Smarter brains are blood-thirsty brains

Smarter brains are blood-thirsty brains
Skull casts from human evolution. Left to right: Australopithecus afarensis, Homo habilis, Homo ergaster, Homo erectus and Homo neanderthalensis. Credit: Roger Seymour. Casts photographed in the South Australian Museum.

A University of Adelaide-led project has overturned the theory that the evolution of human intelligence was simply related to the size of the brain—but rather linked more closely to the supply of blood to the brain.

The between Australia and South Africa showed that the evolved to become not only larger, but more energetically costly and blood thirsty than previously believed.

The research team calculated how blood flowing to the brain of changed over time, using the size of two holes at the base of the skull that allow arteries to pass to the brain. The findings, published in the Royal Society Open Science journal, allowed the researchers to track the increase in across .

"Brain size has increased about 350% over human evolution, but we found that blood flow to the brain increased an amazing 600%," says project leader Professor Emeritus Roger Seymour, from the University of Adelaide. "We believe this is possibly related to the brain's need to satisfy increasingly energetic connections between nerve cells that allowed the evolution of complex thinking and learning.

"To allow our brain to be so intelligent, it must be constantly fed oxygen and nutrients from the blood.

Smarter brains are blood-thirsty brains
Human skulls, showing the location of two openings for the internal carotid arteries that supply the cerebrum of the brain almost entirely. The sizes of these openings reveal the rate of blood flow, which is related to brain metabolic rate and cognitive ability. Credit: Edward Snelling. Sourced from the Raymond Dart Collection of Human Skeletons, School of Anatomical Sciences, Faculty of Health Sciences, University of the Witwatersrand.

"The more metabolically active the brain is, the more blood it requires, so the supply arteries are larger. The holes in fossil skulls are accurate gauges of arterial size."

The study was a new collaboration between the Cardiovascular Physiology team in the School of Biological Sciences at the University of Adelaide and the Brain Function Research Group and Evolutionary Studies Institute at the University of the Witwatersrand.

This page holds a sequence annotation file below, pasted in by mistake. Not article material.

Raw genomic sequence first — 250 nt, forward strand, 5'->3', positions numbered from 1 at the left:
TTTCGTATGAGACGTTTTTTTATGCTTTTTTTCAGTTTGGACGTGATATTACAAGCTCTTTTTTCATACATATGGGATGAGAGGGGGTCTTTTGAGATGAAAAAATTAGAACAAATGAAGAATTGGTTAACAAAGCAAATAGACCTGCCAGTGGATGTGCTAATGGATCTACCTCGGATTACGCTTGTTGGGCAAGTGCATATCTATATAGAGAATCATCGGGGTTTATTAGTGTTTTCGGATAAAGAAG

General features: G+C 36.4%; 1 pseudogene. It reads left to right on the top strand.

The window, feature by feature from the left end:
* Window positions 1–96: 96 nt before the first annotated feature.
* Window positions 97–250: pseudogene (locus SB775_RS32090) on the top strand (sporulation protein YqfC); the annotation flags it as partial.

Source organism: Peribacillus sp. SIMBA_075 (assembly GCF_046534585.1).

Co-author Dr Edward Snelling, University of the Witwatersrand, says: "Ancient fossil skulls from Africa reveal holes where the arteries supplying the brain passed through. The size of these holes show how blood flow increased from three million-year-old Australopithecus to modern humans. The intensity of brain activity was, before now, believed to have been taken to the grave with our ancestors."

Honours student and co-author Vanya Bosiocic had the opportunity to travel to South Africa and work with world renowned anthropologists on the oldest hominin skull collection, including the newly-discovered Homo naledi.

"Throughout evolution, the advance in our brain function appears to be related to the longer time it takes for us to grow out of childhood. It is also connected to family cooperation in hunting, defending territory and looking after our young," Ms Bosiocic says.

"The emergence of these traits seems to nicely follow the increase in the 's need for blood and energy."


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More information: Fossil skulls reveal that blood flow rate to the brain increased faster than brain volume during human evolution, Royal Society Open Science, rsos.royalsocietypublishing.or … /10.1098/rsos.160305
Journal information: Royal Society Open Science

Citation: Smarter brains are blood-thirsty brains (2016, August 30) retrieved 22 February 2020 from https://phys.org/news/2016-08-smarter-brains-blood-thirsty.html
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